The cost of going green – Insuring a hybrid car
We are all aware of the problems affecting the current climate. Environmental issues have been a hot topic for decades but the last ten years have seen a sharp increase in promoting ‘eco-friendly’ movement and in reducing our carbon footprint. Endless amounts of research have pointed towards a global warming scenario with possibly destructive results and the need for reducing fuel consumption has never been greater than it is today.
The automotive industry has come under a lot of pressure from environmental groups as fuel guzzling cars have been labelled a prime suspect in the sudden increase of carbon monoxide which has contributed to the global warming crisis. In an effort to combat this issue and progress to the next stage of automotive evolution, the Honda Insight was introduced to the market in 1999 as the first carbon neutral hybrid car.
Hybrid cars combine two or more power sources to power the vehicle, effectively reducing fuel consumption by supplementing the motor engine with an electric or renewable gas engine. They have been gaining popularity recently although a full transition from regular fuel consuming cars to a more eco-friendly hybrid seems to be a long way away as drivers are still hesitant to make the change. With the rising costs of fuel however, it may not be long before drivers consider the savings they could make in fuel consumption as well as the obvious benefits to the environment.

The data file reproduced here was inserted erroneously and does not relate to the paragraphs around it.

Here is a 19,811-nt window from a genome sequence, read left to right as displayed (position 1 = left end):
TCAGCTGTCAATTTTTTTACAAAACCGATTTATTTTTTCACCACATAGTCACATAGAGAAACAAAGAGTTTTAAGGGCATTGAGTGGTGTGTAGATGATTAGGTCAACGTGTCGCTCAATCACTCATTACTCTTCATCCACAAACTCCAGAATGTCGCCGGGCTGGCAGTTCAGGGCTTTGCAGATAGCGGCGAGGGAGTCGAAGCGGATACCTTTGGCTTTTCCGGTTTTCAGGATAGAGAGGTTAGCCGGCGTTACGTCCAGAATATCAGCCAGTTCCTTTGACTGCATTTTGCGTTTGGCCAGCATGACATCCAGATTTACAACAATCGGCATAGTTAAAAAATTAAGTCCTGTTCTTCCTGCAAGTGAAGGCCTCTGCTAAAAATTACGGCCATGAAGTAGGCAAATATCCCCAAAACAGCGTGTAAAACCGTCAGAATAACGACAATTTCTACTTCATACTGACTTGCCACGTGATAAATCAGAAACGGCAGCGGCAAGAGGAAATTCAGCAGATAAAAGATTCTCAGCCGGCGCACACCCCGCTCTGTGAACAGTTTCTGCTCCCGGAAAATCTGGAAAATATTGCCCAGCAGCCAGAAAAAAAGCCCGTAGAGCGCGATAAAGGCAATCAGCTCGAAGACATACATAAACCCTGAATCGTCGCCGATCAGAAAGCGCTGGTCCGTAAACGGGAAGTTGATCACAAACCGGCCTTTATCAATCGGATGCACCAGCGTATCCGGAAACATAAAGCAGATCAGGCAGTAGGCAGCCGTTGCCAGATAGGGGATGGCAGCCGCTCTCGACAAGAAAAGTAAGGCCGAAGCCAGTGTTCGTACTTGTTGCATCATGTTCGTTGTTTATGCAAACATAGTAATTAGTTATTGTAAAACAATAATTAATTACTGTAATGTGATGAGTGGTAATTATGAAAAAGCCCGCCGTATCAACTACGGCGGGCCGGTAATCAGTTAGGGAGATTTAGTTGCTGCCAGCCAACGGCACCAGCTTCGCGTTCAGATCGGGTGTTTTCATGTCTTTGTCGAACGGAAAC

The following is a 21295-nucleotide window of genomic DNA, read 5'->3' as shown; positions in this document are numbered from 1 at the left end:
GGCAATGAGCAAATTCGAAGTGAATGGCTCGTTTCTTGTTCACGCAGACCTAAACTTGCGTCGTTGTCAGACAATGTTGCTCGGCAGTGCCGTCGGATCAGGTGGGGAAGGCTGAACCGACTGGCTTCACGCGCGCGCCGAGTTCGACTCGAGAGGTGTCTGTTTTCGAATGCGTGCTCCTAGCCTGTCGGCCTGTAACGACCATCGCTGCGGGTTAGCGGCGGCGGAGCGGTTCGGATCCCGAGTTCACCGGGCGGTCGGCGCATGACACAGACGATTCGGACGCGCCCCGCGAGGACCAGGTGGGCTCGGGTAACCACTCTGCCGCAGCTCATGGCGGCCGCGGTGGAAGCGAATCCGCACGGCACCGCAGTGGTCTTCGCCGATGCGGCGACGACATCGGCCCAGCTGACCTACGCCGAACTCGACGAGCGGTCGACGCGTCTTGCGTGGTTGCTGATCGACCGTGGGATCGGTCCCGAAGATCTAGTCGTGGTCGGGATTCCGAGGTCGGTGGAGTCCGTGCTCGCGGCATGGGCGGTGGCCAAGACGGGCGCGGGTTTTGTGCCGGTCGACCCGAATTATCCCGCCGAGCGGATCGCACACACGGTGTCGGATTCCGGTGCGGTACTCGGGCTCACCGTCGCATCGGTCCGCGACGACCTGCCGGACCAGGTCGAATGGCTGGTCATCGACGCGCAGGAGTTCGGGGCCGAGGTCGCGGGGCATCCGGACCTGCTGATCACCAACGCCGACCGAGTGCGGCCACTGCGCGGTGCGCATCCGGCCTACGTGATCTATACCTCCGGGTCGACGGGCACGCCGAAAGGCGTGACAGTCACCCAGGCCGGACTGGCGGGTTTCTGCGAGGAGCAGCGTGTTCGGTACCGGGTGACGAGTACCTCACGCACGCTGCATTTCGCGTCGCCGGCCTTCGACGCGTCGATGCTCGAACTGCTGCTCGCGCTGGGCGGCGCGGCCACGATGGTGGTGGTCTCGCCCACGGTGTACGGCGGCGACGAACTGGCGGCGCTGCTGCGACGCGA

But can hybrids save money elsewhere? What about insurance?
One of the main concerns amongst drivers is that hybrids are a lot less safe as they are made of lightweight materials which have been designed to make the car easier to run on electric power. This has people worrying that hybrids may be easier damaged than normal cars, increasing insurance premiums as well.
Recent tests by the Insurance Institute for Highway Safety (IIHS) however have found that hybrid cars are no more fragile than regular fuel only cars. Yet insurance premiums on hybrid cars are still more excessive than larger, fuel consuming motors.
The main reason behind this has nothing to do with the fact it is a hybrid, and much more to do with that fact that most hybrids are small vehicles. Smaller vehicles have always had a propensity to have higher insurance as they are more easily damaged and involved in more road accidents. As well as size, hybrid cars also pack in a lot more technology than average cars as they need specific components for running hybrid engines. This not only bumps up the cost of the vehicle but also the insurance premiums as they cost more time and money to repair.
If you are buying a hybrid purely for money saving reasons then it is important to research thoroughly and weigh up the costs as well as the savings. For the best deal on hybrid car insurance you can check out a price comparison website such as comparethemarket.com for a comprehensive overview of all the latest and most up to date insurance deals.